Performance of the Cleo Parker Robinson Dance Ensemble

If I have learned an essential truth about life in New York, it is this: the Big Apple is one expensive city. And as cocktail parties and cultural events abound during summer time, every cash-strapped student faces an eternal dilemma. When then, however, one of the city’s most renowned cultural institutions offers concerts and artistic performances for free, it is rather self-evident that there will hardly be a better alternative to spend one’s weekend.

Those who have made their way to the Damrosch Park Bandshell on 62nd  Street and Amsterdam Avenue last Friday night would definitely second that. In this space, Lincoln Center has created an outdoor venue that holds 3,000 people and that proves to be highly appropriate for the Center’s mission to go out of doors, beyond the conventional to provide high-class music, poetry and dance for every taste.

Had there been an overall theme of the performances presented by Lincoln Center Out of Doors last Friday night, it would have been love””love for art as a means of expression, love for choreography and dance, love for poetry and music, love for the beauty of the moment. Accompanied by the evening sunset, Cleo Parker Robinson and her Dance Ensemble took over the stage and thrilled the audience with diverse choreographies in which African-American tradition revives in modern dance moves and ballet figures. Tellingly, the first piece performed was called fusion and marked the wonderful beginning of a night full of energy and rhythm.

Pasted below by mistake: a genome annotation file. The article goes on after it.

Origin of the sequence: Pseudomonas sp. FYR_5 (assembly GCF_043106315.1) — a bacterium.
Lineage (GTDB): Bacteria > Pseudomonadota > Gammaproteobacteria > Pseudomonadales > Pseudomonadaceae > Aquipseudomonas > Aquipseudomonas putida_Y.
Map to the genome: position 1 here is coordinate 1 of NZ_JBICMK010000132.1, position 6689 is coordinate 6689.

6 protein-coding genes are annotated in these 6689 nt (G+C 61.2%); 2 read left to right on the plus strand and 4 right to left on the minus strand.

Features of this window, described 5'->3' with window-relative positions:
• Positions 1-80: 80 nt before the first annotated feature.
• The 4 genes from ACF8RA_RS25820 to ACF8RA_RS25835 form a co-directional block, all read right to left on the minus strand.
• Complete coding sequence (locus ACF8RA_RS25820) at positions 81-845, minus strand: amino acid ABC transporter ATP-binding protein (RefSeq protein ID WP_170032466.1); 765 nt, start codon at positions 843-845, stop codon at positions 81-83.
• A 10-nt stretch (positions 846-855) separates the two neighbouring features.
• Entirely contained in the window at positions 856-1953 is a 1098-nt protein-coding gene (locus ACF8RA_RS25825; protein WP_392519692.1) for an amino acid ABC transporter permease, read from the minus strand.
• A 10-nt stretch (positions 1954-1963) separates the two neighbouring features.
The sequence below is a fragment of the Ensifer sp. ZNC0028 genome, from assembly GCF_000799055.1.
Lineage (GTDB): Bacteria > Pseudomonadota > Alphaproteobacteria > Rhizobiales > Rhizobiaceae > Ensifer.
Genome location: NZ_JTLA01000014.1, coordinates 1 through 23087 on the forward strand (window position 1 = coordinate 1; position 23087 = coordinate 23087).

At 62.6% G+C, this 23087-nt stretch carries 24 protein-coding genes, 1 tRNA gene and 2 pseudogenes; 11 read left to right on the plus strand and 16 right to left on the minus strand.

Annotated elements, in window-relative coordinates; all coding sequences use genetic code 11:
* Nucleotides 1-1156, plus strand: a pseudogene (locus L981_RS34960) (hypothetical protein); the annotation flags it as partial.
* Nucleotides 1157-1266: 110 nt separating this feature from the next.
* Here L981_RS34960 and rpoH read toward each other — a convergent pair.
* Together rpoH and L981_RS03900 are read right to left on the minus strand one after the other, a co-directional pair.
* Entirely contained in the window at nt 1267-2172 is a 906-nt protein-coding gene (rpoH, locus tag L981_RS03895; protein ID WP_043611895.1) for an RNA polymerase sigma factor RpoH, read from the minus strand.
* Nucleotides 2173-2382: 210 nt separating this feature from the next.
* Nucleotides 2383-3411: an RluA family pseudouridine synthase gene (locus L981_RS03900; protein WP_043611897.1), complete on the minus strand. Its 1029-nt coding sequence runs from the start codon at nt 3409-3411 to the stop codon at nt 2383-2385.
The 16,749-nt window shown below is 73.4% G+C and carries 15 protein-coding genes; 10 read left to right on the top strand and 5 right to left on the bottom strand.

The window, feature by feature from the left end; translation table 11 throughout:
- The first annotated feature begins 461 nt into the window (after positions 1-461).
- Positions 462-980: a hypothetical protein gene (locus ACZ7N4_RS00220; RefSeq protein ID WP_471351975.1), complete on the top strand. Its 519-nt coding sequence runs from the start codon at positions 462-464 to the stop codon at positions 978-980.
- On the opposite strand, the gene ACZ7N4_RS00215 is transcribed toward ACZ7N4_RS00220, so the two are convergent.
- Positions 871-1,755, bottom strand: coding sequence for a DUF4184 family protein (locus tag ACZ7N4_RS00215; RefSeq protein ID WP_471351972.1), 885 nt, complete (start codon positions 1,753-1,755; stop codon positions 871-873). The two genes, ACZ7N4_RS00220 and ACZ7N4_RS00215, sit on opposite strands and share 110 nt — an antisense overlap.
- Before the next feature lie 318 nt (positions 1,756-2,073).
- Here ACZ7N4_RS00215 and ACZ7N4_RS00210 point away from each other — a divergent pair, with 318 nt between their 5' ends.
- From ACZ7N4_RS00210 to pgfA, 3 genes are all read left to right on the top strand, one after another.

A colorful spectacle for the eyes was followed by an equally fantastic treat for the ears when Valerie Simpson and her friends from the Sugar Bar paid a musical tribute to her beloved partner in music and life, Nick Ashford who died last year. Yet, the performance was all but melancholic and with her powerful voice, the soul singer set the audience in motion until even the most introvert spectators could not help but shake their heads to the beat. Various artists joined in to the groove on the stage, creating a multi-layered, cool fusion of voices. And as Valerie was performing her classic “Solid as a Rock”, the audience did no longer stay like that, solid as a rock, but simply had to get up on their feet and sing along. When the show ended after three hours, the air was still filled with good vibrations and not a single person left without a smile on their face.

  Valerie Simpson and Friends

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